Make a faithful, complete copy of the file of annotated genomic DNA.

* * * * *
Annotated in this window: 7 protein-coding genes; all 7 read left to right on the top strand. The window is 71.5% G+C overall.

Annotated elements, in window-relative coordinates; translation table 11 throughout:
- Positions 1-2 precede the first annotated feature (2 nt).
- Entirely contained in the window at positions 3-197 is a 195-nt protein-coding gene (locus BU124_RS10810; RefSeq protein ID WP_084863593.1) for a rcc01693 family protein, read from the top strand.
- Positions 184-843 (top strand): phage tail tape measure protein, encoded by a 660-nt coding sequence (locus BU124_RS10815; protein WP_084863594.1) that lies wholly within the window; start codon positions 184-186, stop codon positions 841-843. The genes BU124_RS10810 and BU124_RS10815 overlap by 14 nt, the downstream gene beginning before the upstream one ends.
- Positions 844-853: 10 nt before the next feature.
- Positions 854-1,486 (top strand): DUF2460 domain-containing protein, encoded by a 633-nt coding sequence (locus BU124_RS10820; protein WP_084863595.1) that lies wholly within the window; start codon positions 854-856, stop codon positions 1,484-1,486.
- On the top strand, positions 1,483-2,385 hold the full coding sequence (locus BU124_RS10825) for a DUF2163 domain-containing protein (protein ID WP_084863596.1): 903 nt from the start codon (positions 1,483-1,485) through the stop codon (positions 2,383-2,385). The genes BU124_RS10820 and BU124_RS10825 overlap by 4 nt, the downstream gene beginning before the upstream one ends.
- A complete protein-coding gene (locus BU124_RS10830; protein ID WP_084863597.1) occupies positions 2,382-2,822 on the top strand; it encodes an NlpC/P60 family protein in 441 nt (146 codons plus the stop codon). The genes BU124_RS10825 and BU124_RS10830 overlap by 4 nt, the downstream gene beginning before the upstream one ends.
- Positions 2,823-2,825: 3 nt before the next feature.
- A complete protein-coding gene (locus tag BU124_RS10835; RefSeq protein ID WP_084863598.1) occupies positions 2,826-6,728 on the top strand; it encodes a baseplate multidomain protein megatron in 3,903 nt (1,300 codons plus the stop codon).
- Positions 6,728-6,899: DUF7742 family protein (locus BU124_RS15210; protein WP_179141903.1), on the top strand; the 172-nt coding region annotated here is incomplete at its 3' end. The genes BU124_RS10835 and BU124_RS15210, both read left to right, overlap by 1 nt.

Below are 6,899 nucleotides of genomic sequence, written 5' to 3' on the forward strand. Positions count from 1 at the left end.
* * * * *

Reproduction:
Annotated in this window: 7 protein-coding genes; all 7 read left to right on the top strand. The window is 71.5% G+C overall.

Annotated elements, in window-relative coordinates; translation table 11 throughout:
- Positions 1-2 precede the first annotated feature (2 nt).
- Entirely contained in the window at positions 3-197 is a 195-nt protein-coding gene (locus BU124_RS10810; RefSeq protein ID WP_084863593.1) for a rcc01693 family protein, read from the top strand.
- Positions 184-843 (top strand): phage tail tape measure protein, encoded by a 660-nt coding sequence (locus BU124_RS10815; protein WP_084863594.1) that lies wholly within the window; start codon positions 184-186, stop codon positions 841-843. The genes BU124_RS10810 and BU124_RS10815 overlap by 14 nt, the downstream gene beginning before the upstream one ends.
- Positions 844-853: 10 nt before the next feature.
- Positions 854-1,486 (top strand): DUF2460 domain-containing protein, encoded by a 633-nt coding sequence (locus BU124_RS10820; protein WP_084863595.1) that lies wholly within the window; start codon positions 854-856, stop codon positions 1,484-1,486.
- On the top strand, positions 1,483-2,385 hold the full coding sequence (locus BU124_RS10825) for a DUF2163 domain-containing protein (protein ID WP_084863596.1): 903 nt from the start codon (positions 1,483-1,485) through the stop codon (positions 2,383-2,385). The genes BU124_RS10820 and BU124_RS10825 overlap by 4 nt, the downstream gene beginning before the upstream one ends.
- A complete protein-coding gene (locus BU124_RS10830; protein ID WP_084863597.1) occupies positions 2,382-2,822 on the top strand; it encodes an NlpC/P60 family protein in 441 nt (146 codons plus the stop codon). The genes BU124_RS10825 and BU124_RS10830 overlap by 4 nt, the downstream gene beginning before the upstream one ends.
- Positions 2,823-2,825: 3 nt before the next feature.
- A complete protein-coding gene (locus tag BU124_RS10835; RefSeq protein ID WP_084863598.1) occupies positions 2,826-6,728 on the top strand; it encodes a baseplate multidomain protein megatron in 3,903 nt (1,300 codons plus the stop codon).
- Positions 6,728-6,899: DUF7742 family protein (locus BU124_RS15210; protein WP_179141903.1), on the top strand; the 172-nt coding region annotated here is incomplete at its 3' end. The genes BU124_RS10835 and BU124_RS15210, both read left to right, overlap by 1 nt.

Below are 6,899 nucleotides of genomic sequence, written 5' to 3' on the forward strand. Positions count from 1 at the left end.